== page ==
Cats are notoriously complex creatures, which is why their owners are often wanting to determine more about how they behave and, crucially, the way to earn their affections.
Of course it’s easier said than done but new research from Nottingham Trent University has found that the key to getting your cat’s heart could be the other of what you’ve always thought.
In fact, the study found that the key is to easily let your cat choose when it wants to be stroked instead of you deciding you would like to try to to it.
It found that when this recommendation was followed, cats were less likely to behave aggressively towards their owners and and were also more affectionate with them.
The team used the acronym CAT to explain their advice: provide the cat with choice and control, concentrate to the cat’s behavior and visual communication , and believe whereabouts they’re touching the cat.
The research was conducted by researchers monitoring participants’ interactions with 100 cats housed at Battersea’s London cattery.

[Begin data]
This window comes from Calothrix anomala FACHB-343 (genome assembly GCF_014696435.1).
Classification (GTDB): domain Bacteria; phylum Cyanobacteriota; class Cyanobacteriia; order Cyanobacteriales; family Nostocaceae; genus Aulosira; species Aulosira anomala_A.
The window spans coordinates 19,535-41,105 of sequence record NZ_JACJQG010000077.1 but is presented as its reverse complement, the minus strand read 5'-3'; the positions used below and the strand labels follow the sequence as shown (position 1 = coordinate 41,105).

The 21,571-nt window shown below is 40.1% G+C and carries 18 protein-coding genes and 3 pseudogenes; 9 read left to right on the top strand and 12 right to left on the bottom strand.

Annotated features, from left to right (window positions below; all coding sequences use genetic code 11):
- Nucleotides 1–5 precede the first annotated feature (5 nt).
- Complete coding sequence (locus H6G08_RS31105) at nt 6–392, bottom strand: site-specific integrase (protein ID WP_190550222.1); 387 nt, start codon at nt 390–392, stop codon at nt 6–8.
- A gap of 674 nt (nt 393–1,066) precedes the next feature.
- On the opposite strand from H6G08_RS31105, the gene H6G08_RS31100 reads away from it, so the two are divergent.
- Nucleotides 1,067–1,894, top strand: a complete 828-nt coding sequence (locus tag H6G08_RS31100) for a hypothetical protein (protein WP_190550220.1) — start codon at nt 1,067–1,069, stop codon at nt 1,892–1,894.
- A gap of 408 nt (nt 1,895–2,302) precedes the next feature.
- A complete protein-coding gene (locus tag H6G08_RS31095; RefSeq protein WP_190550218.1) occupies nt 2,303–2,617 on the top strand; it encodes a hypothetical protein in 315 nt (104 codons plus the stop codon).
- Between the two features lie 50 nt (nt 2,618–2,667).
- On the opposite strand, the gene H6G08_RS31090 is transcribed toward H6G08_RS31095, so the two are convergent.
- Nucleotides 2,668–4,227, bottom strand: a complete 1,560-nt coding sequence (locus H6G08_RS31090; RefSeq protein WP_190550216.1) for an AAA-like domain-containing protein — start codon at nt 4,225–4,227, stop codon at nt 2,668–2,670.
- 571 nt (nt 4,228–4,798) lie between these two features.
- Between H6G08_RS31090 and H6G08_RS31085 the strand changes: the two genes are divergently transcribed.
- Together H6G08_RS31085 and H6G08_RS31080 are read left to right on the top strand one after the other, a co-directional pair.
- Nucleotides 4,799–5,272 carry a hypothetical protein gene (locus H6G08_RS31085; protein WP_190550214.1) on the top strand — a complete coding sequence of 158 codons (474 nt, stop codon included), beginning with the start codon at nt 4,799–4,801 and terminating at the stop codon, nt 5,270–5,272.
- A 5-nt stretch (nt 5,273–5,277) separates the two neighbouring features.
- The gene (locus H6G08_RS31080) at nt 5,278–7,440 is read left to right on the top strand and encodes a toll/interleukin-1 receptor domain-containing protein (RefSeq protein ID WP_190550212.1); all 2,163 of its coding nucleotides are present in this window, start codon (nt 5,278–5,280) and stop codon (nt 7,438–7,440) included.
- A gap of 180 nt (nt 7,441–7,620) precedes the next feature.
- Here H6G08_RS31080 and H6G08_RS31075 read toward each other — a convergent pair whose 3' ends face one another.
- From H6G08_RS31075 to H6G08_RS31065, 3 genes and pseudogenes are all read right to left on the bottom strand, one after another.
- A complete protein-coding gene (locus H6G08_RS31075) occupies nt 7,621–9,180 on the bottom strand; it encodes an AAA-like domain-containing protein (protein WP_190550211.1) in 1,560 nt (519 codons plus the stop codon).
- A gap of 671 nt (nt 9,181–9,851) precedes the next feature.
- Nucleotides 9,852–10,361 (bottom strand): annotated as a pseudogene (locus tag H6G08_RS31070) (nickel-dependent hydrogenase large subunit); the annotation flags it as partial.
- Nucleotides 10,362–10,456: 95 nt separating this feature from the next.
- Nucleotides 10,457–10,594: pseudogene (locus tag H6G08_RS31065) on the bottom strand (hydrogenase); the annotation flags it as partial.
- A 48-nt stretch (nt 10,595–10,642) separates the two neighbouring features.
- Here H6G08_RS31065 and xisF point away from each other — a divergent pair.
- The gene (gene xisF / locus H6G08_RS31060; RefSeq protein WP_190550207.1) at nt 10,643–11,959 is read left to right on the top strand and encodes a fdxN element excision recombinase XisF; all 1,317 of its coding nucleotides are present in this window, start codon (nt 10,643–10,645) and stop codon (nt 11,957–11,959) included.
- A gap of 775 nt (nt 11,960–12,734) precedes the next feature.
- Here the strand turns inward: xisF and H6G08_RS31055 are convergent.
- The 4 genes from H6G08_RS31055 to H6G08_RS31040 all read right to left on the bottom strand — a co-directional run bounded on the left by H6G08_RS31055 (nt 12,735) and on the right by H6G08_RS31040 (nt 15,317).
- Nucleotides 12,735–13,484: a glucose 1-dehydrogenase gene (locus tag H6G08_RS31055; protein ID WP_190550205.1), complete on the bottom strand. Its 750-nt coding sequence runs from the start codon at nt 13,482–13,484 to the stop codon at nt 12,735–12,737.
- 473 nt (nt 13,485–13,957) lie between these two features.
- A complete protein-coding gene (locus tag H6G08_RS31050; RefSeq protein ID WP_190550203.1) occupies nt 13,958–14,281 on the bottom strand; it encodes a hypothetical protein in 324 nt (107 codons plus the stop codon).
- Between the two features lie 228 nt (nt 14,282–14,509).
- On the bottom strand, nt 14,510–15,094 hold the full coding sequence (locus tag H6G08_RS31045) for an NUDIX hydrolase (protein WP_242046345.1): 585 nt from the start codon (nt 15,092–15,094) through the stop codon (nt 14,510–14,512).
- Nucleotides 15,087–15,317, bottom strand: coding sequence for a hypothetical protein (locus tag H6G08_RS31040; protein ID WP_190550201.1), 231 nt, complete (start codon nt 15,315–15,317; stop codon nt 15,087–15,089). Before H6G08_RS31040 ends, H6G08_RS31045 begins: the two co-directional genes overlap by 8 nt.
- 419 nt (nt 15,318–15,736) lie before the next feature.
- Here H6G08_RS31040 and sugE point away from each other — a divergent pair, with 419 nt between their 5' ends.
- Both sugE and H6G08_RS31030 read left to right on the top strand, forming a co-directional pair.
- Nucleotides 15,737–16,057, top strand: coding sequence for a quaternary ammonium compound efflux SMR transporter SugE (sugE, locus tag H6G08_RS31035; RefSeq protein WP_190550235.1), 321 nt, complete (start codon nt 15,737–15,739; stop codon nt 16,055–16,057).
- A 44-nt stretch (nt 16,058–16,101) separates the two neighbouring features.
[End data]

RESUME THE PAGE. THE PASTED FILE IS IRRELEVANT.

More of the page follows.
Each participant engaged with with six cats in total, engaging with three before they received the CAT guidelines and three after.
One strategy identified for understanding whether your cat was willing to be stroked was to supply it your hand and see whether or not it interacts with it, which, if they are doing want to be stroked, might manifest within the cat rubbing themselves against the hand.
If the cat chooses to maneuver away, stops purring, starts grooming itself, or turns away, which may mean that the cat has had enough of your stroking and needs you to prevent .
The study also checked out where cats like better to be stroked, noting that the majority cats prefer being touched at the bottom of their ears, around their cheeks, and under their chin.
Dr Lauren Finka, who led the study, said: “The results demonstrate a transparent preference amongst cats for a more ‘hands off’ approach to petting, which ultimately lets them call most of the shots.
“Cats aren’t necessarily known for being overly expressive when it involves communicating how they’re feeling.
“This can often cause issues during petting because many cats may feel a touch uncomfortable sometimes , but this isn’t something that’s always easy for us to select abreast of .”
Battersea’s feline welfare manager JoAnna Puzzo, added: “While every cat features a wonderfully unique personality, they are doing often share fundamental similarities, as this new study shows.